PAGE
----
In Jeremiah, the Israelites are taken into exile by Babylon. As the people grapple with what has just happened—being torn from their homes, the land given to them by God, their traditions and way of life—false prophets rise up to speak the words that they all long to hear: the exile will be short, the Lord will return them quickly to Jerusalem, their nightmare will surely come to an end quickly.
But Jeremiah hears a different word from the Lord, that Israel should plant gardens in Babylon, they should marry, build homes, and seek the good of their new city (29:4-14). The Lord tells Israel they will not return to Jerusalem any time soon; it’s time to get comfortable and find a way to make a new life in a new land.
Eugene Peterson is hands down my favorite author. I’ve been rereading Run With the Horses recently, a book on the life of Jeremiah, and Peterson says this,
“Exile (being where we don’t want to be with people we don’t want to be with) forces a decision: Will I focus my attention on what is wrong with the world and feel sorry for myself? Or will I focus my energies on how I can live at my best in this place I find myself?
All of us are given moments, days, months, years of exile. What will we do with them? Wish we were someplace else? Complain? Escape into fantasies? Drug ourselves into oblivion? Or build and plant and marry and seek the shalom of the place we inhabit and the people we are with? Exile reveals what really matters and frees us to pursue what really matters, which is to seek the Lord with all our hearts” (150, 154).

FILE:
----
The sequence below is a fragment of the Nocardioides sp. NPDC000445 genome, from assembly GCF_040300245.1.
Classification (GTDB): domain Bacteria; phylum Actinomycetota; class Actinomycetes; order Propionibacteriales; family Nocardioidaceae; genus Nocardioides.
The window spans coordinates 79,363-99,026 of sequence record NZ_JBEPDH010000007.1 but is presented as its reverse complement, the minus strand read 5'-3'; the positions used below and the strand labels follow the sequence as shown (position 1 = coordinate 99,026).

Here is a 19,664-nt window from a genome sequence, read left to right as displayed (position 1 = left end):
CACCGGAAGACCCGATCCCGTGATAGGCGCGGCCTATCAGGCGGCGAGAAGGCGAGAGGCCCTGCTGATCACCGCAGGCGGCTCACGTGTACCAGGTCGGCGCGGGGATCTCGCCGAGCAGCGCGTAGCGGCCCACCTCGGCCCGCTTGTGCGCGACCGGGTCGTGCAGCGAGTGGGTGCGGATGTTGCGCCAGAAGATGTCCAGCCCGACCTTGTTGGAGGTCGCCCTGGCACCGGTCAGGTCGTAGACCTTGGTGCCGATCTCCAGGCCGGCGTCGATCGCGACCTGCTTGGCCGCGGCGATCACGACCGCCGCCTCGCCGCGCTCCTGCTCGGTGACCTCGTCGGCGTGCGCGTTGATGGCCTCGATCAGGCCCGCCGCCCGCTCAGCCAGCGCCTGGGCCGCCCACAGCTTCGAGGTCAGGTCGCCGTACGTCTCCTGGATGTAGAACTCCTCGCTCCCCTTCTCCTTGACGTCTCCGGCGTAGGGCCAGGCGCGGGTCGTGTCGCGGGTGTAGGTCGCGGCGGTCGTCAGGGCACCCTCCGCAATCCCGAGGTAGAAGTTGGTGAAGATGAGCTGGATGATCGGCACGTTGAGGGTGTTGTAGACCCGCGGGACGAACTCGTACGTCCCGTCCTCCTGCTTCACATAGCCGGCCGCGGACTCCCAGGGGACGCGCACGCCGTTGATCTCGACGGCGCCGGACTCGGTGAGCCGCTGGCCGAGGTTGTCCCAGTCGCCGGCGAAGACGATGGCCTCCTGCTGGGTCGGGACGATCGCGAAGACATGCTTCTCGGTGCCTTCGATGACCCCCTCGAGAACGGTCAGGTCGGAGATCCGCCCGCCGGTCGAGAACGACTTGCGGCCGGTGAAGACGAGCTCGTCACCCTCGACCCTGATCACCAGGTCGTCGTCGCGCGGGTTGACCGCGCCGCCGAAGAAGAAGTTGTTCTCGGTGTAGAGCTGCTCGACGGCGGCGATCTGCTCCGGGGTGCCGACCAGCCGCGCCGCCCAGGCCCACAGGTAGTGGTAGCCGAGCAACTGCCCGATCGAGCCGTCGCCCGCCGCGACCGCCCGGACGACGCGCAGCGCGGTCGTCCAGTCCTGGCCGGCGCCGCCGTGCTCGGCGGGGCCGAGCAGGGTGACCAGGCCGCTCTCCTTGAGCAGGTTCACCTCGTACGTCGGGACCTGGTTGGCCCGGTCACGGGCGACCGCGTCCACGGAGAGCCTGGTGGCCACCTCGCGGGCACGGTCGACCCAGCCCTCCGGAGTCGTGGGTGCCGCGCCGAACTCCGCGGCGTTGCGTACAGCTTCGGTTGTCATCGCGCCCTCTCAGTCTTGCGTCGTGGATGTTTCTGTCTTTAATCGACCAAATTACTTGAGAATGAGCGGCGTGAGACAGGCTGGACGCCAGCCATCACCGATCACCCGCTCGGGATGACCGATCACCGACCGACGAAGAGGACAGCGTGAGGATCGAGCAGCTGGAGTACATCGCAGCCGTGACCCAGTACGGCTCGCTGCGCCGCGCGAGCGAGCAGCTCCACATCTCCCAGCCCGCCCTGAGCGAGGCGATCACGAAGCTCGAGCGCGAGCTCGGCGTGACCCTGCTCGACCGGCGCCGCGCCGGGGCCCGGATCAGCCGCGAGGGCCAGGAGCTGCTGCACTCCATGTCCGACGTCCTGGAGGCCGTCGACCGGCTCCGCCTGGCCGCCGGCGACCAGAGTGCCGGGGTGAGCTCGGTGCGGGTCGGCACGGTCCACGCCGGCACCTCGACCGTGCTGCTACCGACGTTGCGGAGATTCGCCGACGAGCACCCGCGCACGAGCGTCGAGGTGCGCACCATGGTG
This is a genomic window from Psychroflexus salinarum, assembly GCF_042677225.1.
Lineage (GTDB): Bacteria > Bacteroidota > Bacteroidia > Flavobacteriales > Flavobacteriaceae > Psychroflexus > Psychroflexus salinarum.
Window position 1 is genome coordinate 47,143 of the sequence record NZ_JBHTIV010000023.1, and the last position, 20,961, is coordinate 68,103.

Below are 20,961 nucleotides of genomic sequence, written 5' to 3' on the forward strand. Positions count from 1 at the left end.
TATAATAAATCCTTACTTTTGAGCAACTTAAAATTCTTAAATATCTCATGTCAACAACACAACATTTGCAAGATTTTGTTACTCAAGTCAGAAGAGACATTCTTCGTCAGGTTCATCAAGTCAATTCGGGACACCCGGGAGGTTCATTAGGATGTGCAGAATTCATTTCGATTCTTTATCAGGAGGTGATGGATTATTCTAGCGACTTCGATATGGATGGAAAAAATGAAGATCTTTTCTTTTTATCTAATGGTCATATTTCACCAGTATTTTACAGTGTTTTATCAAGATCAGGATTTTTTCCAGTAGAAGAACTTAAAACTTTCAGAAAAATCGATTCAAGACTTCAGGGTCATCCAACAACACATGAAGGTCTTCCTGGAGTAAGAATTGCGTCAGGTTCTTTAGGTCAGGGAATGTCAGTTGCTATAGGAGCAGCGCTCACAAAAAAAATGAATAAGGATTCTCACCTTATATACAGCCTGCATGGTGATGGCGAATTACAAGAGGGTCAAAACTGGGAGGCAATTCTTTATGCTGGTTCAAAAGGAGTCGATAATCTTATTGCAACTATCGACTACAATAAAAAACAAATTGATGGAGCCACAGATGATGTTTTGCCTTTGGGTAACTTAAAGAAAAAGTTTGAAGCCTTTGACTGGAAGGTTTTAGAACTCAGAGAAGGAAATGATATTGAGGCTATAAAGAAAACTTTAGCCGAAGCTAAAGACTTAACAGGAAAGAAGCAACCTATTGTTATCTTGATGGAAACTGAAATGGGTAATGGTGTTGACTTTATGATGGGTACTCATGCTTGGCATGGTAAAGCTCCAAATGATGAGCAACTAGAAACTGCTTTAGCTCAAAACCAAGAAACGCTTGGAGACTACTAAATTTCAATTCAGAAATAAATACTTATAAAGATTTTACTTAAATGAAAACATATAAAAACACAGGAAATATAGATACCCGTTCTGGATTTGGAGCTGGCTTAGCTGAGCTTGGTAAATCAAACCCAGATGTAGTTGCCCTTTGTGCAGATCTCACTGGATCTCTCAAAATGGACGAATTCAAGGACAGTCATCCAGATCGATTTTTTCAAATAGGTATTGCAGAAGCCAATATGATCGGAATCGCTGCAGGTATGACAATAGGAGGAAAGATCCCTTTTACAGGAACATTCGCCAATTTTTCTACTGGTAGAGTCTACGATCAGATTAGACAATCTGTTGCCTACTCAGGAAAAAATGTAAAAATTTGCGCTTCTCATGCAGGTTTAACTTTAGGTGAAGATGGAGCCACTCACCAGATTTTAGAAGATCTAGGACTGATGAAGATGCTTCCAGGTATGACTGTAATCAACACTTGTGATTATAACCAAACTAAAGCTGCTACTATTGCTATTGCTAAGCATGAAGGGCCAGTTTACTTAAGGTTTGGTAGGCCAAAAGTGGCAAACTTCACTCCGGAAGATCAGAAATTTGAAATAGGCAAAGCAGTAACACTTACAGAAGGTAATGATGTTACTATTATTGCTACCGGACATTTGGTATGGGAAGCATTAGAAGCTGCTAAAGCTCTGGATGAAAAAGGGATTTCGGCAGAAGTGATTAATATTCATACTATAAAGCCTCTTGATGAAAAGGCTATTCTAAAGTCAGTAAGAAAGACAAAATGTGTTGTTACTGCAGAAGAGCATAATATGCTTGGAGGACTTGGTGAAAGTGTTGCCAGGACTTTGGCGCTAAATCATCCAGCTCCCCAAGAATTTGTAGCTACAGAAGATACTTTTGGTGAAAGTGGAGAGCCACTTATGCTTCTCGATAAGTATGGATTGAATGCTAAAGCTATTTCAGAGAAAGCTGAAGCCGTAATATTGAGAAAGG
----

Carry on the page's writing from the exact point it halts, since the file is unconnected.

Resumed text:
Where do you find yourself in exile today? Perhaps it’s at home raising little children, wishing you were starting the career you have put on hold. Maybe it’s in a job that feels oppressive, exhausting, and unfulfilling. Is it your marriage? Filled with tension, unspoken words, or disappointment? Exile is part of human life. And as Peterson challenges us, we are the ones who decide how we will live in our exile.
Several years ago when I was suffering from the weight of trauma in a particular season, I was driving in my car down a familiar road, weary, exhausted from a rather sleepless night, and wondering, when is this going to end, change, feel different? The Lord met me in that moment of exile and reminded me that His joy supersedes our experience. I had to decide how I was going to move through what would be a very long season. I could curl up in exile just hoping it would pass, or I could learn how to plant a garden in Babylon.
As Peterson said, this is the choice we make in exile. Nothing happens outside of our Good Father’s hand and the exiles he allows us to endure can be the place of life springing forth from death, of new relationships forged in fire, of a home built from scratch. The Lord allows us to experience exile so that he can meet us in it. Today, lift your head to the one who allows us to be refined by fire so that we may burn with passion for our Savior.